But how could it have been otherwise? The longer we think seriously and rationally about the ‘Treen Holocaust’ and the effect it would have on Earth, the more we understand how impossible it would be to depict even a fraction of that in a comic paper. But it’s not beyond the wit of either Stranks or Hampson to have included some cursory references to rebuilding Spacefleet, in men or resources. Even the three grown-up Astral heroes, Valiant, Albright and Straight disappear without trace, just when they could have been useful additions to the cast.
Perhaps the creators realised that, in using planetary conquest as a big story, they had gone far further than could be remotely handled by a series aimed at boys aged 7 to 14. That they had bitten off more than they could chew. That heroic fights might best be reserved for saving civilisations on other planets, from which you could come home without having to see what really was meant by reconstruction.
But it was all too late by then, and all that could be done was to turn exceedingly blind eyes, and look elsewhere. After all, it was only for kids, wasn’t it?

Is This The Year? – IT ****ING WELL IS!!!!!


Boy, am I glad that’s over! After making it look like a romp in the fields could be on, FC United of Manchester have put us through the wringer this last fortnight, but not last night (well, yes, last night, but when you win you forget all that, don’t you?). I made a last minute decision that I had to be there, scraped a couple of hours off work, and after a particularly twitchy Tuesday, broke for it to go to the match against Stourbridge.

This is likely to be the most parochial piece of advice I ever give on this blog, but if you have to get from Stockport Town Centre to Ashton, and you are under any sort of time constraint that is measured in less than years, do not for the life of you use the no. 7 bus. How I got there only two minutes after kick-off, I’ll never know after all those cramped back streets, diversions and second gear rambles.

There were more than 3,500 of us at the Tameside Stadium and let’s not pretend that this was a game of any sophistication. It was kick and run, long balls, high balls, throw yourself in at ninety miles an hour. FC got in sight of goal more often but couldn’t shoot straight, one looping header off the bar aside, and it took till the 68th minute to do it: long ball out to the top left corner, the cross back in, not cut out by the keeper and Greg Daniels bundling it into the net off everything.

That set up twenty-odd twitchy minutes, which could have been relieved if the referee had spotted the blatant handball five minutes from time and given the penalty, but it wasn’t needed. Champions then, automatic promotion after all those seasons of blowing it in the play-offs, goodbye Northern Premier League, hello Conference North, and the Football League is now in sight.

Since I had to get home on public transport, there was no time to stand and celebrate. The plan was to catch the Metro into Ashton (2 minutes ride) and a 3300 bus back to Stockport, but of course the Metro had gone, so it was round the triangle the long way, Metro to Manchester, bus home, arriving back a very long time after leaving for work.

Championes, Championes, are we are we are we.

Considering John Crowley: Lord Byron’s Novel or, The Evening Land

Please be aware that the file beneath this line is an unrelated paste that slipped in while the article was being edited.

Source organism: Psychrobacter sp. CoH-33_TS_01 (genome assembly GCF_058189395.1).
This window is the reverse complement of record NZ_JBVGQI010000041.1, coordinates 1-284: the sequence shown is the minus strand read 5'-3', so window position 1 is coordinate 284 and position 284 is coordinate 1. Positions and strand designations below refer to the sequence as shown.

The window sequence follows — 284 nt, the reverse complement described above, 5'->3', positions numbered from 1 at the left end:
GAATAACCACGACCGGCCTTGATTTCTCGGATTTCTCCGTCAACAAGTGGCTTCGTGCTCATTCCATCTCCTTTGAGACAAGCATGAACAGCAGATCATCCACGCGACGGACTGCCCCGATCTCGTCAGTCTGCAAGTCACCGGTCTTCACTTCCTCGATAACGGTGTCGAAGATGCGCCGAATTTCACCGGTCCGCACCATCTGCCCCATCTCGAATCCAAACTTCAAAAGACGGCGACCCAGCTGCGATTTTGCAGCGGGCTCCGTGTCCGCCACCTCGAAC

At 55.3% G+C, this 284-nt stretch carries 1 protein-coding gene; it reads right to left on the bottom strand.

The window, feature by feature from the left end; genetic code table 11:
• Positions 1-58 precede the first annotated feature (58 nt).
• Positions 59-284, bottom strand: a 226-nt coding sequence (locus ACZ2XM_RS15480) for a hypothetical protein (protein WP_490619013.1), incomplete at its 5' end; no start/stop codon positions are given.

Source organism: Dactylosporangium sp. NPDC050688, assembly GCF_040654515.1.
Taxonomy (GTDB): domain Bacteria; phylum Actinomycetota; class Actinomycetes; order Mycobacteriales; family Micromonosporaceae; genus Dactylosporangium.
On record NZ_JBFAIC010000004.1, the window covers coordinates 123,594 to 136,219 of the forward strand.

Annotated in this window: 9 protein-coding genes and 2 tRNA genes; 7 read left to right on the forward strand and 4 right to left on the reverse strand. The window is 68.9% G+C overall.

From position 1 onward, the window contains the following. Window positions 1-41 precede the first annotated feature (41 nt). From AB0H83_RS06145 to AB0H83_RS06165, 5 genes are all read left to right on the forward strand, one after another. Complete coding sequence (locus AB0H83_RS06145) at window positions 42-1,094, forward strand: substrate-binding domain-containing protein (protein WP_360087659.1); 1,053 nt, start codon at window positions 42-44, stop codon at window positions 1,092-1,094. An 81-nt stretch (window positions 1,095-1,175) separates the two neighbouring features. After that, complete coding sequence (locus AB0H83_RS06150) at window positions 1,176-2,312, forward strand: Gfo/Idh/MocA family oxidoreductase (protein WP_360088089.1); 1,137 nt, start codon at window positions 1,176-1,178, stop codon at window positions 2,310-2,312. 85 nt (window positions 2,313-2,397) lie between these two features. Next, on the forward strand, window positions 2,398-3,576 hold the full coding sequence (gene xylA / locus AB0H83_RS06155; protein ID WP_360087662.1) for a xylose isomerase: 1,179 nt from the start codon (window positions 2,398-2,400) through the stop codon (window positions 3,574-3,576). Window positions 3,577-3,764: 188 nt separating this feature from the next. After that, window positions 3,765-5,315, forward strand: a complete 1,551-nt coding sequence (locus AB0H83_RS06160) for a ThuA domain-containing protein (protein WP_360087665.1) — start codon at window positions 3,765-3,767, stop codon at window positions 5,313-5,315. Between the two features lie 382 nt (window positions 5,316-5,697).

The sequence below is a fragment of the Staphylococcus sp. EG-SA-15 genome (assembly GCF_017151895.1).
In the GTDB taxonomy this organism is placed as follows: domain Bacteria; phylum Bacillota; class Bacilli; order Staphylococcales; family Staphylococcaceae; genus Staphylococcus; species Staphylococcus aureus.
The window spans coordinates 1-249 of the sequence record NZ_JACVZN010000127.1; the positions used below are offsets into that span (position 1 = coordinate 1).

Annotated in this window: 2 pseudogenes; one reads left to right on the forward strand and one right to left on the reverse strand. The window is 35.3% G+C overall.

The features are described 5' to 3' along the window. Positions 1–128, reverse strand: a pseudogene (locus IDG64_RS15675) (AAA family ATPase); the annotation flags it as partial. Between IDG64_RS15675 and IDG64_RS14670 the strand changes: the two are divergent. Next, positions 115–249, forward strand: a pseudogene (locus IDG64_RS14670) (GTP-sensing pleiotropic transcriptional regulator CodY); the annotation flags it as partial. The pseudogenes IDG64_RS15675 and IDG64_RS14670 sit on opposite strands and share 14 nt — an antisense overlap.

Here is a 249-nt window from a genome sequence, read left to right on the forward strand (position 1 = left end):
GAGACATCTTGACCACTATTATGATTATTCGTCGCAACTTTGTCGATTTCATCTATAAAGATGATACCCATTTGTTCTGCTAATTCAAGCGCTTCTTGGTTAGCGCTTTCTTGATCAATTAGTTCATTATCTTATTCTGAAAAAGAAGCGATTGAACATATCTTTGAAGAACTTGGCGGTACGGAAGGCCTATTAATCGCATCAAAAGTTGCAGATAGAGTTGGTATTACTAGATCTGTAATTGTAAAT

John Crowley’s ninth novel came as another surprise, both for its publication only three years after The Translator, and in still not being the final part of Ægypt.
As it’s title proclaims, by far away the largest part of the book is a pastiche, a full-length, hitherto ‘undiscovered’ prose novel penned by the famous and infamous poet, George Gordon, Lord Byron. It is more than a novel, as it comes with a series of annotations and mini-commentaries by Ada, Countess Lovelace, herself a distinguished if generally unknown Victorian figure: mathematical genius, colleague of Charles Babbage, victim of cervical cancer in her early forties, and Byron’s daughter, who last saw her sire in the flesh when aged two.
The secret in such books lies not merely in the skill with which the writer apes his subject, and I will say now that I am in no position to judge the success or otherwise of Crowley in this regard, but it is also bound up in the story the writer concocts to explain the disappearance and, more important, the ultimate emergence of this literary phenomenon.
It’s this part of the tale with which I intend to start, though it occupies less than a quarter of the pages of the novel.
We meet none of the characters in this part of the book directly: each are represented only by their correspondence, all but a fraction of it in e-mail, some minor, late contributions in letter form.
The principals, in correspondence, are Alexandra Novak (who goes commonly by the name of “Smith”), her lover Thea Spann and her estranged father, Lee Novak (the latter two hold Doctorates, though this isn’t revealed until just before the end). Thea is a mathematician, and Lee is a Film Director and an expert who has studied Byron at length.
Lee, like Byron, has not seen his daughter since she was very young, and is exiled abroad, where he makes documentaries seeking to serve the cause of liberation in repressed countries. Thea is heavily against Smith contacting her father, for reasons that are not disclosed until well into the story, which is because he is a fugitive from American justice, having slept with an underage girl: in short, a Roman Polanski figure.
Let’s park that for a moment. Smith is an editor/researcher for a feminist web-site, strongwoman.org, whose theme is uncovering and bringing to light women such as Ada, who have made great strides in scientific fields in eras where women were not supposed to have an interest in such things. Smith is in London to visit Georgianna, an elderly lady who has volunteered both material on Ada, a pioneer in the very earliest days of what would become computer science, and also financial assistance to the web-site.